As the weather warms up, kids are itching to get outside and play after a long winter. Their parents are looking forward to it, too.
If you've been thinking about installing a playset in your backyard, now is the time to start planning.
But before you run off to the lumber yard, you need to take a look around your yard with safety in mind. Each year, more than
200,000 children go to U.S. hospital emergency rooms with injuries associated with playground equipment. Whether the cause is old,
worn-out or low-quality equipment, improper surfaces or risky behavior, most injuries can be prevented. By using common sense, and with
the help of the guidelines below, you can make sure your kids stay safe while having fun.
Consider these factors when adding a playset to your backyard.
* Design and spacing
Make sure you are installing equipment that is appropriate to the age of your kids. Check all open spaces in the equipment.
"They should measure either less than 3 1/2 inches so kids can't fit their heads in or larger than 9 inches, so their heads won't
become trapped," explains Karl Jessen, president of Detailed Play Systems, a company that provides plans for build-it-yourself
The playset should have well-defined play areas that are arranged for safety. "You don't want kids who are going down the
slide landing right in front of kids who are on the swings or climbing up the ladder," says Jessen.
When locating the equipment in your yard, you should have a 6-foot fall zone in all directions. This means that the area around
your playset should be free of obstacles like fences or bushes or hard surfaces like sidewalks that could lead to worse injuries in case
of a fall.
Look for well-designed equipment made from durable materials and put together with high-quality hardware. Make sure equipment is
assembled properly and set on a level surface, anchored firmly to the ground. Install bumper pads for corner cushioning and non-skid
strips for places where little feet need a better grip.
* Protective surfacing
Almost 60 percent of all playground injuries are caused by falls to the ground. Asphalt, concrete and even grass are considered
hard surfaces not appropriate for use under a playset. Mulch, wood chips, fine sand and fine gravel are considered acceptable surfaces.
"The best options are synthetic soft play surfaces specifically designed for use with playsets such as shredded rubber mulch or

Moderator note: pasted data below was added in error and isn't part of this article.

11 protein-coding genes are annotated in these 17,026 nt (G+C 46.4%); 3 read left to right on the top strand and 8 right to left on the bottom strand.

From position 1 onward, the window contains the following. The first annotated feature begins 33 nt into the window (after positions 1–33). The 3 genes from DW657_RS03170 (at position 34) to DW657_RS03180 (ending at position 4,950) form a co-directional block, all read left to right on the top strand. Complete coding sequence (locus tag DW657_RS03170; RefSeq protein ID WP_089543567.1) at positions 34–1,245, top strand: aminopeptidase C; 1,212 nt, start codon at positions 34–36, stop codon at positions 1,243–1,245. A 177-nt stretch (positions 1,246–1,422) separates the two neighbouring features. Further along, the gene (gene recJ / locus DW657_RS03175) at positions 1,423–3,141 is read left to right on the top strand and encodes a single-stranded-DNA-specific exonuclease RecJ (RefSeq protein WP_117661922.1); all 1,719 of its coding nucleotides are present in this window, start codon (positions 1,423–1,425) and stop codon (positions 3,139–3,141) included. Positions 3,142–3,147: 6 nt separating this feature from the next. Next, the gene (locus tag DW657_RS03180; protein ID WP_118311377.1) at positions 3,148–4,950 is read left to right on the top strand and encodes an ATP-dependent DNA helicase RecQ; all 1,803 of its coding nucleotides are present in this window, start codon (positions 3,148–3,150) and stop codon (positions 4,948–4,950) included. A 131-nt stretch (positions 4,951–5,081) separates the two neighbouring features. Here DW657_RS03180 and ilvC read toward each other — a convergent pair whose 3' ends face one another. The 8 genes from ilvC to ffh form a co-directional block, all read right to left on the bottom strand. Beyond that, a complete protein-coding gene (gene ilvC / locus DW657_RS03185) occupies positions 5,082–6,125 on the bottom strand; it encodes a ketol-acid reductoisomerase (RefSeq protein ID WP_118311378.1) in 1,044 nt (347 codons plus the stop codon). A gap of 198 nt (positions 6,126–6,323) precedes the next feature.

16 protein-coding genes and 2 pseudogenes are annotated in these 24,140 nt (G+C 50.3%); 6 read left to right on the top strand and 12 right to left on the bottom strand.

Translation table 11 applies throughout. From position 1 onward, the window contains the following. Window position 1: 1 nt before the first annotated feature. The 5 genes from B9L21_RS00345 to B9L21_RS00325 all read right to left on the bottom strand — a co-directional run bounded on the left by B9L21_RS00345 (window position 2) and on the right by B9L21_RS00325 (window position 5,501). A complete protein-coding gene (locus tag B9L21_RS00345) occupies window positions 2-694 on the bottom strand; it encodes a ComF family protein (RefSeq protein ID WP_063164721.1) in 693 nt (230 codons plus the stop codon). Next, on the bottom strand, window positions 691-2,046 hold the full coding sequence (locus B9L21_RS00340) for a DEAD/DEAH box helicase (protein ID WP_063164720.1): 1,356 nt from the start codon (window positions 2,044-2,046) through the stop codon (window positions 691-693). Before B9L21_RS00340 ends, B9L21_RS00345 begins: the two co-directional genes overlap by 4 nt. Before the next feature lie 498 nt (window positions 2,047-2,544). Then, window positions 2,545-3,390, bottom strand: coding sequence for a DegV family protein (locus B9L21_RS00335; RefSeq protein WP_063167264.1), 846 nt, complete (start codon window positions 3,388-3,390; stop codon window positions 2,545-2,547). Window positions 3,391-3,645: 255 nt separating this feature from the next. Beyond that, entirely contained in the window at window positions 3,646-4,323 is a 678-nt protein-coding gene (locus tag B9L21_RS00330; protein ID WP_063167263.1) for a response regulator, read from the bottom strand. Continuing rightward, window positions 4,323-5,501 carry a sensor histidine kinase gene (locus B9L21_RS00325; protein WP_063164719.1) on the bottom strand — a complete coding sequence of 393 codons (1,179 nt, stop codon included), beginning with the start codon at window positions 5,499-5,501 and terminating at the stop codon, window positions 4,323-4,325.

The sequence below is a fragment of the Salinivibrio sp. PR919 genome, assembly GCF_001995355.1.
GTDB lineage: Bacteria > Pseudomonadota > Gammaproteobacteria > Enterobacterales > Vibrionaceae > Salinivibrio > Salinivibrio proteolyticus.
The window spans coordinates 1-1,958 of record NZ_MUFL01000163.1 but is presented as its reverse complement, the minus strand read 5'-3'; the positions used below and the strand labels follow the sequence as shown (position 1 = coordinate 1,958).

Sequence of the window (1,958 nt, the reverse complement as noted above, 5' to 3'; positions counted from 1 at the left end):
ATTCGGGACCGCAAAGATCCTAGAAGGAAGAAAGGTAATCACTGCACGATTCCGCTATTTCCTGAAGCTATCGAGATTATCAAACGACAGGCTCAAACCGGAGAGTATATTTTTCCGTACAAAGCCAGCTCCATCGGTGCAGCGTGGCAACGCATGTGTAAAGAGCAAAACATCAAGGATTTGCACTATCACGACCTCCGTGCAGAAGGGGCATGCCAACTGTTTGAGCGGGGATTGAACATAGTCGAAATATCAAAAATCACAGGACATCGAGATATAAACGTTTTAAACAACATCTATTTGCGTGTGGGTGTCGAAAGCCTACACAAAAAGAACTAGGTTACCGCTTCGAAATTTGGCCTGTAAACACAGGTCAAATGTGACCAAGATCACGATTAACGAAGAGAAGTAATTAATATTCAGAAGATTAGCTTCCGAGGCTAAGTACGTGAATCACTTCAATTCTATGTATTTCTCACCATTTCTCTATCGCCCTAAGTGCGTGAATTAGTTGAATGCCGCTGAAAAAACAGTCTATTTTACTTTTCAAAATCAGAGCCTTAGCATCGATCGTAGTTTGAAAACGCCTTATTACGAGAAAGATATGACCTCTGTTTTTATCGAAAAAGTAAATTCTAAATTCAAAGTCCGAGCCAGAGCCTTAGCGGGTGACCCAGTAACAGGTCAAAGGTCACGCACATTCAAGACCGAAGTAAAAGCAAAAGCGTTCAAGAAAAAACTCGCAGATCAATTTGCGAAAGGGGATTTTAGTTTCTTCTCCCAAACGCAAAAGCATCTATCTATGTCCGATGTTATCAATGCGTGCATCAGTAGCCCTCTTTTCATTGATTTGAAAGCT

engineered wood fiber. These are non toxic to children and pets and one application lasts for years", says Jessen.
Playsets get a lot of hard wear and tear, so be sure to inspect your equipment regularly for anything that could be a hazard to
kids, such as loose nuts and bolts, sharp edges, rust or cracking and splintered wood. "Don't forget to check around the play area
as well. Make sure it is free from debris such as sharp sticks, rocks, toys and any other possible hazards," says Jessen.
* Teach safety
Last, but not least, parents need to teach their children playground safety. Kids need to know they shouldn't push while on
playground equipment. Teach your kids to look out for others when they're using the equipment. Even if your kids know all the rules,
parents should still supervise them on the playset at all times. "We have what we call the 'kitchen window rule','" says
Jessen. "We tell parents to erect the playset in a part of the yard where they can see it from the house."
Depending on the features they come with, wooden play sets typically cost between $2,000 and $3,000. For those willing to invest
a weekend building their own playset, Detailed Play Systems provides customers with complete building plans, hardware, swings and slides
for about 50 percent less than a comparable prefabricated set. The wood is not included, but each kit contains a Lumber Purchase Guide
that shows exactly what wood needs to be purchased.
The kits are fully customizable, a multitude of playground configurations can be built, and the sets are modular so they can be
added to over time. Accessories such as periscopes, telescopes, steering wheels, sandbox covers, and specialty swings -- full bucket or
flat swings -- can be added on to kits or purchased individually and used to upgrade an existing backyard playground.
To order a catalog, call (800) 398-7565 or log on to www.detailedplay.com. Shipping is available in the 48 contiguous United